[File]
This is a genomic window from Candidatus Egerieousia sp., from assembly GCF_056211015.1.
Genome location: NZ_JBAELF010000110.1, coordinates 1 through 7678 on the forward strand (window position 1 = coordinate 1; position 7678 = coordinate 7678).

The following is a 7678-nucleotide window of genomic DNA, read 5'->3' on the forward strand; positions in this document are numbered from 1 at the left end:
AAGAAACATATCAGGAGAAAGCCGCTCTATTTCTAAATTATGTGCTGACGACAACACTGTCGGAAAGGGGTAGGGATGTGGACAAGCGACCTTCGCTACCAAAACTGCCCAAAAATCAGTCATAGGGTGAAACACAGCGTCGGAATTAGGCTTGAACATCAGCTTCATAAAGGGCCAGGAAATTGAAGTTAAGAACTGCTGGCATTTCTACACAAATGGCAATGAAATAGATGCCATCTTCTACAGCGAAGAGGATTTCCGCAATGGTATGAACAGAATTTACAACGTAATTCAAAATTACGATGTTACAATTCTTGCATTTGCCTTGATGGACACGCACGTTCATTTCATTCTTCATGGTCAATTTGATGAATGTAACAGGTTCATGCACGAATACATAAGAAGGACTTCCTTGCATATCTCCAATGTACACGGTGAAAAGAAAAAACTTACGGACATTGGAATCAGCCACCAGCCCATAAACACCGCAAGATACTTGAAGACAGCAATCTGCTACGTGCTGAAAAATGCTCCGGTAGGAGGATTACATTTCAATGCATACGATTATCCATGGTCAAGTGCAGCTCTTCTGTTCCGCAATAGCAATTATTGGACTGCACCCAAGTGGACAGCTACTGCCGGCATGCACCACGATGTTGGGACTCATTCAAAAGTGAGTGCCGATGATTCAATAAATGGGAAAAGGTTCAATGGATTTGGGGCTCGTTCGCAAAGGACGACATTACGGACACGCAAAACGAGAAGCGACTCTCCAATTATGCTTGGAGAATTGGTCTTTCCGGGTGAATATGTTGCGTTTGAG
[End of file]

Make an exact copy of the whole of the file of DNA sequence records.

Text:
This is a genomic window from Candidatus Egerieousia sp., from assembly GCF_056211015.1.
Genome location: NZ_JBAELF010000110.1, coordinates 1 through 7678 on the forward strand (window position 1 = coordinate 1; position 7678 = coordinate 7678).

The following is a 7678-nucleotide window of genomic DNA, read 5'->3' on the forward strand; positions in this document are numbered from 1 at the left end:
AAGAAACATATCAGGAGAAAGCCGCTCTATTTCTAAATTATGTGCTGACGACAACACTGTCGGAAAGGGGTAGGGATGTGGACAAGCGACCTTCGCTACCAAAACTGCCCAAAAATCAGTCATAGGGTGAAACACAGCGTCGGAATTAGGCTTGAACATCAGCTTCATAAAGGGCCAGGAAATTGAAGTTAAGAACTGCTGGCATTTCTACACAAATGGCAATGAAATAGATGCCATCTTCTACAGCGAAGAGGATTTCCGCAATGGTATGAACAGAATTTACAACGTAATTCAAAATTACGATGTTACAATTCTTGCATTTGCCTTGATGGACACGCACGTTCATTTCATTCTTCATGGTCAATTTGATGAATGTAACAGGTTCATGCACGAATACATAAGAAGGACTTCCTTGCATATCTCCAATGTACACGGTGAAAAGAAAAAACTTACGGACATTGGAATCAGCCACCAGCCCATAAACACCGCAAGATACTTGAAGACAGCAATCTGCTACGTGCTGAAAAATGCTCCGGTAGGAGGATTACATTTCAATGCATACGATTATCCATGGTCAAGTGCAGCTCTTCTGTTCCGCAATAGCAATTATTGGACTGCACCCAAGTGGACAGCTACTGCCGGCATGCACCACGATGTTGGGACTCATTCAAAAGTGAGTGCCGATGATTCAATAAATGGGAAAAGGTTCAATGGATTTGGGGCTCGTTCGCAAAGGACGACATTACGGACACGCAAAACGAGAAGCGACTCTCCAATTATGCTTGGAGAATTGGTCTTTCCGGGTGAATATGTTGCGTTTGAG